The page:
Here’s the latest of our news bulletins from the ongoing crisis at Japan’s Fukushima Daiichi nuclear power plant.
State of the Fukushima Reactors
A high-ranking former Diet member is charging TEPCO with intentionally misleading a Parliamentary investigative panel when it asked to inspect reactor #1 at the Fukushima Daiichi plant for earthquake damage. If such damage is discovered, it will have serious and wide-ranging implications for the nuclear industry nationwide, in a country that is riddled with faults and experiences frequent earthquakes.
Mitsuhiko Tanaka, a member of the Diet’s Fukushima Nuclear Accident Independent Investigation Commission, said that his panel asked TEPCO to inspect the building housing reactor #1 in order to determine whether or not it had sustained damage from the massive 2011 magnitude 9.0 earthquake. TEPCO workers had reported seeing water leaking on the fourth floor of the building. Experts believe that breakdown of the condensers contributed to the subsequent nuclear meltdowns, but the utility has always insisted that the earthquake played no part in that aspect.
However, in a meeting that was audio recorded, Toshimitsu Tamai, former Chief of Corporate Planning at TEPCO, told commission members that the building was completely shrouded in pitch-black darkness because of a cover that had been installed over the building, and entering would be exceedingly dangerous. In fact, the roof of the cover allows 16% of sunlight to filter through, and the walls allow 10% light to enter. The cover is equipped with five mercury bulbs, which produce light equal to the headlights of 40 automobiles. An additional five mercury bulbs serve as backups. “If you get lost [in the dark], you would run into areas with dreadfully high levels of radiation. You would face a considerable danger and could be thrown into a panic…I might say it would be better if you would not go ahead with something so reckless,” Tamai insisted. He also showed commission members a photograph of the building but said that it had been taken before the cover was installed. That was a lie, although TEPCO now insists that it was an innocent error. Eventually, swayed by Tamai’s warnings, the panel decided to forgo the inspection. “We concluded that it would be dangerous to carry out the inspection at a completely dark site,” Tanaka said. He has filed a formal request for further investigation to the Diet. “TEPCO’s explanation was absolutely false and seriously obstructed the investigation,” he added.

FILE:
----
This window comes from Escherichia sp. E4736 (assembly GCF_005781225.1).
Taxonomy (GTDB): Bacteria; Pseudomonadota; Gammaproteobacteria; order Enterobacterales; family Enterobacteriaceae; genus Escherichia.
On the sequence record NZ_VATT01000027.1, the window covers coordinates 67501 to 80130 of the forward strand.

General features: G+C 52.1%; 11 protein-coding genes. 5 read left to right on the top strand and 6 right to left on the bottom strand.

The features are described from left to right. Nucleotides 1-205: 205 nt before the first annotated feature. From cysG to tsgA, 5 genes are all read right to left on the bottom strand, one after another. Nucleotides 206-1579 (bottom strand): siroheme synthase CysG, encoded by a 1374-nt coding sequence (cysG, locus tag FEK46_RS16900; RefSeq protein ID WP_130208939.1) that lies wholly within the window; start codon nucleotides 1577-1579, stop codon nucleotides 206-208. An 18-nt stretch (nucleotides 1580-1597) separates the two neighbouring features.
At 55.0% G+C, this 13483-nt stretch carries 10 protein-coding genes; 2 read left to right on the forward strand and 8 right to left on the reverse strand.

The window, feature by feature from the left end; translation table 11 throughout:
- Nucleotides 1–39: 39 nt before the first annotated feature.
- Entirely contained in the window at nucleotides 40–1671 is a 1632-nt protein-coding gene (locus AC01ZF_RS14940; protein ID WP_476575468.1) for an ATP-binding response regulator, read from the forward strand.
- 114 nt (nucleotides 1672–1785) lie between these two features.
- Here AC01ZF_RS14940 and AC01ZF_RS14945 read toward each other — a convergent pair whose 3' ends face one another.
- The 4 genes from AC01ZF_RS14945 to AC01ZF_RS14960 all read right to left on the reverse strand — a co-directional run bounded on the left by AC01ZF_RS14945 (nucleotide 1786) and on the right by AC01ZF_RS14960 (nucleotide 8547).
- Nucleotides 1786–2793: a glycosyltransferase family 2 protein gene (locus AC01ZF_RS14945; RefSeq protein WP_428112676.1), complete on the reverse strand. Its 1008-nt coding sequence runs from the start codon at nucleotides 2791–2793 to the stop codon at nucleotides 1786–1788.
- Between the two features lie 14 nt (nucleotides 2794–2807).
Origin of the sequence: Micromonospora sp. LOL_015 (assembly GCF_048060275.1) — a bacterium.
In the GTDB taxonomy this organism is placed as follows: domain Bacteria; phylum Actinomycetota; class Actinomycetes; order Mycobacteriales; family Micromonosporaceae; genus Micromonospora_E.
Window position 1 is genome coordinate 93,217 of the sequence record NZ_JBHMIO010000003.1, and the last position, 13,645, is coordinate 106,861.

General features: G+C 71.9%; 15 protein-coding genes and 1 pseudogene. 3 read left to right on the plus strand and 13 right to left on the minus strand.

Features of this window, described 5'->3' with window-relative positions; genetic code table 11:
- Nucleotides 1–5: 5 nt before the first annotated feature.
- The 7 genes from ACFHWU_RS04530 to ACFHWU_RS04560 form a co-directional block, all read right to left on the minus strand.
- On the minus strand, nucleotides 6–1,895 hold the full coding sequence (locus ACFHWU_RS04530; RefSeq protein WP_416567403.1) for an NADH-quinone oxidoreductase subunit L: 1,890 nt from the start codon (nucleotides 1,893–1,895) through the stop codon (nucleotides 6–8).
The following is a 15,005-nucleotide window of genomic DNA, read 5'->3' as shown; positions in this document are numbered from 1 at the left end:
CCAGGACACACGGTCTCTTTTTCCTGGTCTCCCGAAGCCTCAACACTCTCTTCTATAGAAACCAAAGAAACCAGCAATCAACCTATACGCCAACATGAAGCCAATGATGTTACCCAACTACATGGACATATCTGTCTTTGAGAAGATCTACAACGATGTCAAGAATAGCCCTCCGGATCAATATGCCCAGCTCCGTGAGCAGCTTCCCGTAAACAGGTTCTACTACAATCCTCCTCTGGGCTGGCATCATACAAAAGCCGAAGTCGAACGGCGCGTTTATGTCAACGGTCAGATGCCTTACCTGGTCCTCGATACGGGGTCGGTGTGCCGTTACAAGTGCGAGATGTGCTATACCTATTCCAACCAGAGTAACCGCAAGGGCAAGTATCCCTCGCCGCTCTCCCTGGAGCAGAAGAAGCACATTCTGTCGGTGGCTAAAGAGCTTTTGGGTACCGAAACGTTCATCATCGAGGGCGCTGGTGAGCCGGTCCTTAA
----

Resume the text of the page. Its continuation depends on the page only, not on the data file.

Japan’s Nuclear Damage Liability Facilitation Fund, a government-backed entity created to assist in victim compensation in the wake of the Fukushima nuclear disaster, announced this week that a business plan submitted by TEPCO last May might need to be revised. The business plan depends on restarting seven boiling water reactors (BWRs) at TEPCO’s Kashiwazaki-Kariwa plant in Niigata Prefecture beginning in April, in order to revitalize the utility’s financial prospects. However, the NRA is drawing up new safety regulations for nuclear reactors and won’t even begin to screen applications for restarts until July.
The NRA regulations include a requirement to install radiation-filtering vents in BWRs, a process that could be both expensive and time-consuming. And, a team of NRA-appointed seismic experts recently determined that faults running beneath reactors #1 and #2 at Kashiwazaki-Kariwa may be active, which would result in their decommissioning. Fault lines also run below reactors #3, #5, #6, and #7. “We have no choice but to review the plan at an appropriate time,” said Yoshiharu Kawabata, Steering Committee Chairman at the Fund. However, TEPCO thus far is refusing to admit that its business plan may need to be revised. “We will review the plan if necessary, but we want to keep it as is for now,” insisted TEPCO’s President, Naomi Hirose.
More information is emerging on the role of organized crime in the reconstruction of Fukushima Prefecture, which is still reeling from the aftereffects of the 2011 nuclear disaster there. Billions of dollars are at stake. At the end of last month, prefectural officials arrested a yazuka crime gang leader, Yoshinori Arai, from Yamagata Prefecture. Arai was charged with sending workers to decontaminate areas of Fukushima Prefecture, but keeping half of their salary. After years of close ties between organized crime and the nuclear industry, which were chronicled by journalist Tomohiko Suzuki in his 2011 book, Yazuka and Nuclear Energy: Diary of an Undercover Reporter Working at the Fukushima Plant, the government finally declared it illegal to hire members of crime syndicates, and TEPCO said it would sever its relationships with the yazuka gangs. But layers of contractors and subcontractors have made that difficult to monitor. Currently, Fukushima police are investigating a total of 37 allegations of mob involvement in reconstruction efforts.